And he's confronting basically the history of the South - right? - you know, of racist violence, of slavery, you know, of Jim Crow. But he's - it's a very personal battle for him because of who his family members are. And I just thought that he as a character, that - you know, that he would be a very rich character to write about.

BRIGER: And speaking of his family, his father Michael is white, and he's in prison for drug charges, and his mother Leonie is black, and she's one of the other narrators of the book. And you've written her into a pretty bad place. I mean, she's addicted to drugs. She's doing meth and cocaine. She's neglectful of her children.

And I don't think you ever spell this out, but I think the reason that she's addicted to drugs is that she's, you know, self-medicating her grief from her brother's murder. He was shot by a white man and it was covered up as a hunting accident. To make things more complicated for her, the father of her kids is cousin of the person that killed her brother, and his father was an ex-sheriff who helped cover it up. So why did you want to write her into such a hole?

WARD: Bois Sauvage - right, so the fictional town that I write about is actually, I guess, a fictional twin of my hometown, DeLisle, Miss. I feel like in every book that I commit to telling the truth about the place that I live in, and also about the kind of people who live in my community. There are a lot of people in my community who struggle with addiction. Back in the '80s and the '90s it was basically a crack epidemic in my town. But now I'd say in the past five years that crack epidemic has transformed into a meth epidemic.

And I think that I connected Michael to Leonie's brother's killers because I feel that often racist violence in the South is intimate. You know, it's - it - in some ways it reminds me of what I know about domestic violence. Like, these crimes seem to be very intimate crimes. They happened between people who know each other, you know, who live around each other, who share community sometimes. And so I think I wanted Leonie's situation to reflect that. But I think you're totally right about the wound that she's carrying with her, the wound of her grief and the loss of her brother. And I think that does motivate a lot of her struggles with addiction.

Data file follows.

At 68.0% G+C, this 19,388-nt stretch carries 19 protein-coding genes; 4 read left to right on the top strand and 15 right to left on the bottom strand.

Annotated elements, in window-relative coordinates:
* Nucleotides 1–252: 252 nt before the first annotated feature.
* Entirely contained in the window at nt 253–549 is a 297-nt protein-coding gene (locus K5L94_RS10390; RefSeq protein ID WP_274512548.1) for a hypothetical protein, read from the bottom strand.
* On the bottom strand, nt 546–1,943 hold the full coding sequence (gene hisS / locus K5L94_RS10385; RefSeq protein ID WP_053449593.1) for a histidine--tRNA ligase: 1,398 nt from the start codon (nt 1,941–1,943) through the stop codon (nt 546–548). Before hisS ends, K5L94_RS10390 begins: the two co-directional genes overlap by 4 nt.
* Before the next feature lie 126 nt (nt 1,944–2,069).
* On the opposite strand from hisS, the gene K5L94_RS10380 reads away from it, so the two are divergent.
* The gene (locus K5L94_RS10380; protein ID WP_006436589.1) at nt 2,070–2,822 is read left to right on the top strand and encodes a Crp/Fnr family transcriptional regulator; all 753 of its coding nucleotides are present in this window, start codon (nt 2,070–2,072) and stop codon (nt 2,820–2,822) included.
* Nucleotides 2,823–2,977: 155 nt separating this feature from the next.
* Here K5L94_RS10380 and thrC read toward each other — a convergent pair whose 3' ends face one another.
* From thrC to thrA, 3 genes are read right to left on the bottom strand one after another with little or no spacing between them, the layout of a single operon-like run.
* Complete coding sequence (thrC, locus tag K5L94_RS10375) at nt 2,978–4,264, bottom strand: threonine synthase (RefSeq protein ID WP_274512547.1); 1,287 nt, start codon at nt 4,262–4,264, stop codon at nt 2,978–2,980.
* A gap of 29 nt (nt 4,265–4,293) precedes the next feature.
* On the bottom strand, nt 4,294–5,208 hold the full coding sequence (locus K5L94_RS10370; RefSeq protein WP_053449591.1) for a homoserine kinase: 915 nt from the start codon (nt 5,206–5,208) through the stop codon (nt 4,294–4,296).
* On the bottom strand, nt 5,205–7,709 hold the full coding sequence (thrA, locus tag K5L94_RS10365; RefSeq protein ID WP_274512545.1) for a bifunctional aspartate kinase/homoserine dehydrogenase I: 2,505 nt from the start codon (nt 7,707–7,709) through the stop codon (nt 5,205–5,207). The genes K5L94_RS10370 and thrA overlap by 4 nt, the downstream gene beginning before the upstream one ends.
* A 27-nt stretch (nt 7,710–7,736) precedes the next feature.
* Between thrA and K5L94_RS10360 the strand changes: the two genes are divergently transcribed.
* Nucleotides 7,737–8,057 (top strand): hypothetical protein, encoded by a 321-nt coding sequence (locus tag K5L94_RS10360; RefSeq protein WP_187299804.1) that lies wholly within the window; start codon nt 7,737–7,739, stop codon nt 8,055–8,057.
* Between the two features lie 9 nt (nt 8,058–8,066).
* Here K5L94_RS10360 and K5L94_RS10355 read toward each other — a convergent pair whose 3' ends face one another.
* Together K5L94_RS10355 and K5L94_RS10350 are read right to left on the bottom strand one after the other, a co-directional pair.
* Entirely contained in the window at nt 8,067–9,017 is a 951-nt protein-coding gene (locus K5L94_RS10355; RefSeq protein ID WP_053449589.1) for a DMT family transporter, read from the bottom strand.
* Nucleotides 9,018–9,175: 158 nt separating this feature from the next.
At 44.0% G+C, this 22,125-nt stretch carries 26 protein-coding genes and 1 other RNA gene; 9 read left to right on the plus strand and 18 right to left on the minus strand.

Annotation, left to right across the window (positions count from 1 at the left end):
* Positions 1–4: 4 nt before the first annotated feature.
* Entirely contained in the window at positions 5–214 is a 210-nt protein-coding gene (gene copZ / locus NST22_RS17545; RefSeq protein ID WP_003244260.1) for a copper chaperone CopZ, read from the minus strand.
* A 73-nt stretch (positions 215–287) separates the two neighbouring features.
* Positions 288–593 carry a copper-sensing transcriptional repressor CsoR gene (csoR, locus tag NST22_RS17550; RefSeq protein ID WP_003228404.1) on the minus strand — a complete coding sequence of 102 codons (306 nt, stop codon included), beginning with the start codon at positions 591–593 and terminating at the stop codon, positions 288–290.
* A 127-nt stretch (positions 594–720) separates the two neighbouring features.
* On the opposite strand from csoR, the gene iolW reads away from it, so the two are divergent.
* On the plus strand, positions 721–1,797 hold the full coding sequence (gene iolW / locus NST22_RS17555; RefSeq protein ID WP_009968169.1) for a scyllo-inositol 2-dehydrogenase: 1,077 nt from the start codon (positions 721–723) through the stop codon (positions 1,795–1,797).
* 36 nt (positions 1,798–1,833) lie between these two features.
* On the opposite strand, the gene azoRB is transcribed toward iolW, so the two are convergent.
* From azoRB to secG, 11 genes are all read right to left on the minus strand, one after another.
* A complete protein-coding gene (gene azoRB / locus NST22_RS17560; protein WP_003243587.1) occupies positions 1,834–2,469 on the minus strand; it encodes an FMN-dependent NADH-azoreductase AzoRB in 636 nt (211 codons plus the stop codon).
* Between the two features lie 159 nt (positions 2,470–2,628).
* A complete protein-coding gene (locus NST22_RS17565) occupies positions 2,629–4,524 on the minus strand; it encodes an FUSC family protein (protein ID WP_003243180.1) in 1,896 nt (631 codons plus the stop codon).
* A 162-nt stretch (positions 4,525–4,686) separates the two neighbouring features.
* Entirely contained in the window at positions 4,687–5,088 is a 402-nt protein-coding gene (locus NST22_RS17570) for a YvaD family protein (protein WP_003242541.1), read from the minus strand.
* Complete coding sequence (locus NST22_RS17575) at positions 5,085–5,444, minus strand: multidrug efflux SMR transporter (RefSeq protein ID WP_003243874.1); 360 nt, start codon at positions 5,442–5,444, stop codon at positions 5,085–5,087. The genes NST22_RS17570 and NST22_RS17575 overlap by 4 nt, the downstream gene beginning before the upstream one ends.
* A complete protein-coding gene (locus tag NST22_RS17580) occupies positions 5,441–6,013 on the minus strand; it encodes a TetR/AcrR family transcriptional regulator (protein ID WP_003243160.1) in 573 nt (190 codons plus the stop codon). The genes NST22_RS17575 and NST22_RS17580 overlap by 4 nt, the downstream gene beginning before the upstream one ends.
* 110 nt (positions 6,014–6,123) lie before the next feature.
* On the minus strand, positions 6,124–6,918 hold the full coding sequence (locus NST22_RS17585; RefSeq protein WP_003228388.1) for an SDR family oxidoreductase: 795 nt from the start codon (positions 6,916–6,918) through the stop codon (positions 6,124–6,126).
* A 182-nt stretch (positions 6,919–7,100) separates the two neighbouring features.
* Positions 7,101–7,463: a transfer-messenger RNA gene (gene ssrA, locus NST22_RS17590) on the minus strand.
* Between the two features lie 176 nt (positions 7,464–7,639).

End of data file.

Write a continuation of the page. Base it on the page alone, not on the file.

BRIGER: You know, you have actual ghosts in your novel. You have two ghosts. There's one who's Richie, who was a 13-year-old boy who Jojo's grandfather, Pop, met at Parchman Farm, the Mississippi State Penitentiary, when Pop was pretty much kidnapped and forced to work there. And then there's also Leonie. Whenever she gets high she sees her brother's ghost, Given. Why did you decide to have actual ghosts haunt the work?

WARD: I knew that Leonie would see a phantom of her brother from the very beginning of the rough draft, right? But I wasn't convinced that he was an actual ghost. I thought, well, maybe he's just a figment of her imagination. Maybe he's just the embodiment of her grief and her guilt that comes alive whenever she uses drugs, whenever she's high. And I thought this until I - you know, I was doing research about Parchman prison in order to write about it.

And I was reading a book called "Worse Than Slavery" by David Oshinsky. And in that book I read that there were boys as young as 12 and 13, young black boys, who were charged with small crimes and then sent to Parchman prison. And, you know, those children were enslaved and suffered and were tortured and sometimes died in Parchman prison, and their suffering had been erased from history in some ways. And so I was so, like, horrified and also heartbroken when I read that that I thought, OK, I have to write about a kid like this, and this child has to have agency. This child has to have voice. You know, this child has to be able to act in the present moment with Jojo, you know, with Pop, with Kayla. And the only way that I could do that was by making this character a ghost. And so then I understood that I was writing a ghost story too.

BRIGER: You know, a lot of your book seems to be about the personal traumas the characters are trying to cope with, but there's also trauma on a larger, systemic level. These characters are burdened with a history of oppression that shaped their lives and, you know, limited the choices available to them. And I think that Parchman Farm, the Mississippi State Penitentiary, looms large as sort of a symbol of that in your book. Is that true?